Comparison of the meaning of death for persons with cancer and persons with AIDS at the end of life
AuthorRyan, Michael Steven, 1957-
AdvisorMay, Kathleen M.
MetadataShow full item record
PublisherThe University of Arizona.
RightsCopyright © is held by the author. Digital access to this material is made possible by the University Libraries, University of Arizona. Further transmission, reproduction or presentation (such as public display or performance) of protected items is prohibited except with permission of the author.
AbstractThe purpose of this study was to describe and compare the perceptions of the meaning of death to persons diagnosed with terminal cancer and persons diagnosed with end-stage AIDS. The conceptual orientation for this study was Jean Watson's theory of human care, particularly the holistic individual. This study used a descriptive design for secondary analysis of interview responses from an original study. The analysis explored the personal meaning of death to persons with cancer and persons with AIDS in the last six months of life. Content analysis was the method of data analysis used to address the research questions. Identified categories representing meaning of death to persons with cancer were: Acceptance, Release, Reluctance, and Spiritual Awareness. Categories representing meaning of death for persons with AIDS were: Uncertainty, Acceptance, Anticipatory Loss, Fear, Benefits, and Spiritual Awareness. Comparison revealed the two subsamples shared the categories of Acceptance and Spiritual Awareness.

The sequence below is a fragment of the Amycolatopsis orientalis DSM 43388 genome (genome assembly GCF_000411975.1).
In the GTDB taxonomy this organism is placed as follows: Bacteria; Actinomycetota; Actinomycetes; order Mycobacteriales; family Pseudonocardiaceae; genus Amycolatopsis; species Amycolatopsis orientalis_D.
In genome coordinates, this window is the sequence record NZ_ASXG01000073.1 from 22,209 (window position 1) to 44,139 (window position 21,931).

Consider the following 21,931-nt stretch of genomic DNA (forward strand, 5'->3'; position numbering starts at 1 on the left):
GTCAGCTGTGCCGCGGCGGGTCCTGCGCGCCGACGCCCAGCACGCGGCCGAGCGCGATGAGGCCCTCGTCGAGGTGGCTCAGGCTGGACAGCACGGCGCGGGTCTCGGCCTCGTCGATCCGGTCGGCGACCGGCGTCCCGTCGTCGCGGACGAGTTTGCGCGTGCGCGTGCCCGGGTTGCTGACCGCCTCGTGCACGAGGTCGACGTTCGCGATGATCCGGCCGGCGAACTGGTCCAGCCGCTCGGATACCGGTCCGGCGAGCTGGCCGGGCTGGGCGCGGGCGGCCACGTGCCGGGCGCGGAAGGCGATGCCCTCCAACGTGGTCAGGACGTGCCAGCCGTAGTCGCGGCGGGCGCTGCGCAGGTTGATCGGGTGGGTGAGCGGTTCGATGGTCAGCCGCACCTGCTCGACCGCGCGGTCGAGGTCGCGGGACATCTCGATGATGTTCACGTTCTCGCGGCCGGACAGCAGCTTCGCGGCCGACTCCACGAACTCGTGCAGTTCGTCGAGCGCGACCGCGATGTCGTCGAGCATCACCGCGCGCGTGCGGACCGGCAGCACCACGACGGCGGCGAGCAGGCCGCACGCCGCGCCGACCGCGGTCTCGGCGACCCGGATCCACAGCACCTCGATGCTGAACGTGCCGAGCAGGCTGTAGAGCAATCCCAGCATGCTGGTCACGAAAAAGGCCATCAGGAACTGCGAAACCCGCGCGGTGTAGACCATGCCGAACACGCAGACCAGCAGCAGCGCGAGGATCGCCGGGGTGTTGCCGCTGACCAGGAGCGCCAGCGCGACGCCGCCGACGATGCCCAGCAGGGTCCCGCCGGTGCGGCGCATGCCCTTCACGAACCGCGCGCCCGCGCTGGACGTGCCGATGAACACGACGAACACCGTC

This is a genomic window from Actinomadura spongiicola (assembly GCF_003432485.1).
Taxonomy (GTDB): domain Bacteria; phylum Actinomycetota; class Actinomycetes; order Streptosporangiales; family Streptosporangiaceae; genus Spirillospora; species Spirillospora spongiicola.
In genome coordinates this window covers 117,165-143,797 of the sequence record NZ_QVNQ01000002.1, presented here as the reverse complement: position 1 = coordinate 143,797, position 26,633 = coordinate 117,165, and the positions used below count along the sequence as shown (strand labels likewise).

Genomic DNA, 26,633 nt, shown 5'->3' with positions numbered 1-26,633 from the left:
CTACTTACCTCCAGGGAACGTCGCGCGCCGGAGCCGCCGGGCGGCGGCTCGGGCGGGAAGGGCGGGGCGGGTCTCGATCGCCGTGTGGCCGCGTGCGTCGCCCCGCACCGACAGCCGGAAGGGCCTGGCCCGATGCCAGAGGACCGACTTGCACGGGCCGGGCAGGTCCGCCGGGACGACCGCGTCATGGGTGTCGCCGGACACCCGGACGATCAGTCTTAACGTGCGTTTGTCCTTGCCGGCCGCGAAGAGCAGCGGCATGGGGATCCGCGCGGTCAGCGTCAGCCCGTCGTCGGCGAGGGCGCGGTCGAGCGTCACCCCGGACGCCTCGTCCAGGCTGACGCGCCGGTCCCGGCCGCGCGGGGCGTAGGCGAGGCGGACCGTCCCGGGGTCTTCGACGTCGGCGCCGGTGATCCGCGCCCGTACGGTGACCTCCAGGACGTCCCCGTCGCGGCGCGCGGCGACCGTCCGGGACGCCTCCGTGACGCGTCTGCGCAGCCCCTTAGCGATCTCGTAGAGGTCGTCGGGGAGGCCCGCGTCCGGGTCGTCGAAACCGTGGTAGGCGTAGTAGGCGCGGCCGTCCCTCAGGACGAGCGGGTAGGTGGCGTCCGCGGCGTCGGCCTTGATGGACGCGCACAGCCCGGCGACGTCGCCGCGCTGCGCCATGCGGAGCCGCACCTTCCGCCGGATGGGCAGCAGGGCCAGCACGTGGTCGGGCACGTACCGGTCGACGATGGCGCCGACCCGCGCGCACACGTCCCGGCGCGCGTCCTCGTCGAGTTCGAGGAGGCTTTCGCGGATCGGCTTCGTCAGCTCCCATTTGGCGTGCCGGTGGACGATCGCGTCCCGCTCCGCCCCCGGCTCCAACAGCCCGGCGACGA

Degree ProgramGraduate College